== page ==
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the political will to create the institutions that would enable a single currency to work, the damage is not being undone.
The current mess stems partly from adherence to a long-discredited belief in wellfunctioning markets without imperfections of information and competition. Hubris has also played a role. How else to explain the fact that, year after year, European officials’ forecasts of their policies’ consequences have been consistently wrong?
These forecasts have been wrong not because EU countries failed to implement the prescribed policies, but because the models upon which those policies relied were so badly flawed. In Greece, for example, measures intended to lower the debt burden have in fact left the country more burdened than it was in 2010: the debt-to-GDP ratio has increased, owing to the bruising impact of fiscal austerity on output. At least the International Monetary Fund has owned up to these intellectual and policy failures.
Europe’s leaders remain convinced that structural reform must be their top priority. But the problems they point to were apparent in the years before the crisis, and they were not stopping growth then. What Europe needs more than structural reform within member countries is reform of the structure of the eurozone itself, and a reversal of austerity policies, which have failed time and again to reignite economic growth.
Those who thought that the euro could not survive have been repeatedly proven wrong. But the critics have been right about one thing: unless the structure of the eurozone is reformed, and austerity reversed, Europe will not recover.
The drama in Europe is far from over. One of the EU’s strengths is the vitality of its democracies. But the euro took away from citizens – especially in the crisis countries – any say over their economic destiny. Repeatedly, voters have thrown out incumbents, dissatisfied with the direction of the economy – only to have the new government continue on the same course dictated from Brussels, Frankfurt, and Berlin.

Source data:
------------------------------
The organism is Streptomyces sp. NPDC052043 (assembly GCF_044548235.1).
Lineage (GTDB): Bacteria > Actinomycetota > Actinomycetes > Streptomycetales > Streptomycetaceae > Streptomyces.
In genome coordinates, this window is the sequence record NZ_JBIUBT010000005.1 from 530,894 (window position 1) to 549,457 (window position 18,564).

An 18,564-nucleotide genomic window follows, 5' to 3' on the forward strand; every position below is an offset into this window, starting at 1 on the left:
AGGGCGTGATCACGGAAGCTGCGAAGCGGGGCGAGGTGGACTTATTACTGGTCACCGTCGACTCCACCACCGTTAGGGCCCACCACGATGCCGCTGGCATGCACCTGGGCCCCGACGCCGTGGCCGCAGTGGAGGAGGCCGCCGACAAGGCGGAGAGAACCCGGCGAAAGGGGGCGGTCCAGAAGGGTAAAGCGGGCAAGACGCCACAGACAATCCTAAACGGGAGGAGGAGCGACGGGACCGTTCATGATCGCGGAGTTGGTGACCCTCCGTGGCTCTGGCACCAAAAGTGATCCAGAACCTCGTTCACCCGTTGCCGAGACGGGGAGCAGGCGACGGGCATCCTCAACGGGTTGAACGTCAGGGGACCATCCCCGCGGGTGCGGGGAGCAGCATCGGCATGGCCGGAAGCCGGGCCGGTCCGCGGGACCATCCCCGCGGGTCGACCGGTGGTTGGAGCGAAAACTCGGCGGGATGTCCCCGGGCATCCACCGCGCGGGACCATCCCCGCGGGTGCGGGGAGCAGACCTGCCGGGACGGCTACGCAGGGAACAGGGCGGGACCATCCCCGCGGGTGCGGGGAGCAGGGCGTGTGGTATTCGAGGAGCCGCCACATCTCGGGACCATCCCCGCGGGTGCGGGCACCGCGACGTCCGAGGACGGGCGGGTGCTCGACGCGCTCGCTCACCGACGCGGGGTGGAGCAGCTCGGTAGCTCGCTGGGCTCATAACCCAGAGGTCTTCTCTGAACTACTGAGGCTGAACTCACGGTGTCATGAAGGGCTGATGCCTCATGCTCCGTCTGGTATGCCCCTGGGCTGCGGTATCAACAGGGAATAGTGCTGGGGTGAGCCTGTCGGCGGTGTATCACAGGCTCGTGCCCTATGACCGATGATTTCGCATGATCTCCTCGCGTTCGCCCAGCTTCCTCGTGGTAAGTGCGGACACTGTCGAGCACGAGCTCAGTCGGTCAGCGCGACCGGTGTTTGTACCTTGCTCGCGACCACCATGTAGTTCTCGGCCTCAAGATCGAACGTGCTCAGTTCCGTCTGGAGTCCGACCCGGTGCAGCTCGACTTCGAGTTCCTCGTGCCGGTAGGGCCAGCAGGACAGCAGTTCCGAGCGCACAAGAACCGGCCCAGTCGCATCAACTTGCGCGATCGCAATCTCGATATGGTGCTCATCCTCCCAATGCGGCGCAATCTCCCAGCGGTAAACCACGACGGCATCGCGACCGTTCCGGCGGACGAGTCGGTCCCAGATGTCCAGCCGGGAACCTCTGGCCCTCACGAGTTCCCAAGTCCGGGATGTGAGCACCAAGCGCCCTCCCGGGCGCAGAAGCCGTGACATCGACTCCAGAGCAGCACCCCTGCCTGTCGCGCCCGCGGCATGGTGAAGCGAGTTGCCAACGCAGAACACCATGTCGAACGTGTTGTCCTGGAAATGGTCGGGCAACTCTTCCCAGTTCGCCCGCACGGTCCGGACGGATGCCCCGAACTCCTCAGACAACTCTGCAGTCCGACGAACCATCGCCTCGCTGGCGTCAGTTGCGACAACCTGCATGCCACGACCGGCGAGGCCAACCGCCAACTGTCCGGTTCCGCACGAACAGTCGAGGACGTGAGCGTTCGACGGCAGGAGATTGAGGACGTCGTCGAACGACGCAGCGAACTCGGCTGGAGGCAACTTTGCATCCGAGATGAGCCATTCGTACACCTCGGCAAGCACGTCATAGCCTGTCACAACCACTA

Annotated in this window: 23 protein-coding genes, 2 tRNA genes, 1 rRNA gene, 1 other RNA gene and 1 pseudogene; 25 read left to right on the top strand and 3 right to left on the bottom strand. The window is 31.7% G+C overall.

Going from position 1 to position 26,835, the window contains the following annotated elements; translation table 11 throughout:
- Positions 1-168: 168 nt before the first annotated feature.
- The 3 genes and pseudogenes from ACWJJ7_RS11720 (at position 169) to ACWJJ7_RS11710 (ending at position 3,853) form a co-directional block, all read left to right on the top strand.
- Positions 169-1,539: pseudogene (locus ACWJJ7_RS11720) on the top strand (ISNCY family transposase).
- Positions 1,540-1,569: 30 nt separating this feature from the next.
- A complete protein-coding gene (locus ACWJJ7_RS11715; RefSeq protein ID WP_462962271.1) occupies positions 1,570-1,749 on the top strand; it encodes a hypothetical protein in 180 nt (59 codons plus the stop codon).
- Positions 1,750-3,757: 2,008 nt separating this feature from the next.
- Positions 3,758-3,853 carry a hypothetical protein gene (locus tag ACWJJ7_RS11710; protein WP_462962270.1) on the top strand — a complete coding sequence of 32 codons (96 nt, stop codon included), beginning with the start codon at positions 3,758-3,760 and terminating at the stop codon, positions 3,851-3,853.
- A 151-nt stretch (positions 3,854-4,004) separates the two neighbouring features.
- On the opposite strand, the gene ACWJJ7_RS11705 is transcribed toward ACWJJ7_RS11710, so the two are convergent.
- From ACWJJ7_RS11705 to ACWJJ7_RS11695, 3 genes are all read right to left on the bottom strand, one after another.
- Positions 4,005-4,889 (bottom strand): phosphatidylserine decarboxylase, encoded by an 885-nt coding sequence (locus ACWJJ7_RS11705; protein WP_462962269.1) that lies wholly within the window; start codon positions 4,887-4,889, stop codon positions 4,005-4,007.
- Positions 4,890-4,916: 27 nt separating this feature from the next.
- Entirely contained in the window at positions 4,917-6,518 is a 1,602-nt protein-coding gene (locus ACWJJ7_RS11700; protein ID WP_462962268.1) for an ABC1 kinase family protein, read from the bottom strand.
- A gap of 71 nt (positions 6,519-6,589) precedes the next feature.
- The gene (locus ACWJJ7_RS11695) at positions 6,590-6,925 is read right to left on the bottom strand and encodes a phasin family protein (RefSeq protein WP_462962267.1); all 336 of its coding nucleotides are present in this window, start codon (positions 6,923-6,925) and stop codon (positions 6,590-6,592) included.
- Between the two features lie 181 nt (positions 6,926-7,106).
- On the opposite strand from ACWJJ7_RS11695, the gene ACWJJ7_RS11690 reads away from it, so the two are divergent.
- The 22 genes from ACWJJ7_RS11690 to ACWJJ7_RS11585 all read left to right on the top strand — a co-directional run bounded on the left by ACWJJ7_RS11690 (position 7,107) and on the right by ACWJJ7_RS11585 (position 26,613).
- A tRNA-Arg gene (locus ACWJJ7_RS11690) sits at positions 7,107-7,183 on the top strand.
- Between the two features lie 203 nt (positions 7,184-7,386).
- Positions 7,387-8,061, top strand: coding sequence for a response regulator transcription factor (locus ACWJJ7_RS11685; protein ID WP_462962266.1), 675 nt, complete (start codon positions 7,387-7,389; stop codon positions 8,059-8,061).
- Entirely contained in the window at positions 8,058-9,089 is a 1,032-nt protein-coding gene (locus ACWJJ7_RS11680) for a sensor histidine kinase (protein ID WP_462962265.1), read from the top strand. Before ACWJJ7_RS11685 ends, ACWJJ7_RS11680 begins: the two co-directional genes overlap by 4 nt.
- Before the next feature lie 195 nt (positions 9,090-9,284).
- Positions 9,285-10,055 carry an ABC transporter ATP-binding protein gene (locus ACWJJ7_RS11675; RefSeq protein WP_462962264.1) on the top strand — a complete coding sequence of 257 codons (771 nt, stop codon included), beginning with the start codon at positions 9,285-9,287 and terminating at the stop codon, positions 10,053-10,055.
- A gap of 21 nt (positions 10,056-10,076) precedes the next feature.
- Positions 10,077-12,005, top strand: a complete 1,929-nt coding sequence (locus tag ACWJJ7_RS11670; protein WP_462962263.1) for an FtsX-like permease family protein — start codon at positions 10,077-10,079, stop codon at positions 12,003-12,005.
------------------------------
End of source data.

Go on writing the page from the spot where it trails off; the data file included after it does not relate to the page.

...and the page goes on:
But for how long can this continue? And how will voters react? Throughout Europe, we have seen the alarming growth of extreme nationalist parties, running counter to the Enlightenment values that have made Europe so successful. In some places, large separatist movements are rising.
Now Greece is posing yet another test for Europe. The decline in Greek GDP since 2010 is far worse than that which confronted America during the Great Depression of the 1930s. Youth unemployment is over 50%. Prime Minister Antonis Samaras’s government has failed, and now, owing to the parliament’s inability to choose a new Greek president, an early general election will be held on January 25. The left opposition Syriza party, which is committed to renegotiating the terms of Greece’s EU bailout, is ahead in opinion polls. If Syriza wins but does not take power, a principal reason will be fear of how the EU will respond. Fear is not the noblest of emotions, and it will not give rise to the kind of national consensus that Greece needs in order to move forward.
The issue is not Greece. It is Europe. If Europe does not change its ways – if it does not reform the eurozone and repeal austerity – a popular backlash will become inevitable. Greece may stay the course this time. But this economic madness cannot continue forever. Democracy will not permit it. But how much more pain will Europe have to endure before reason is restored?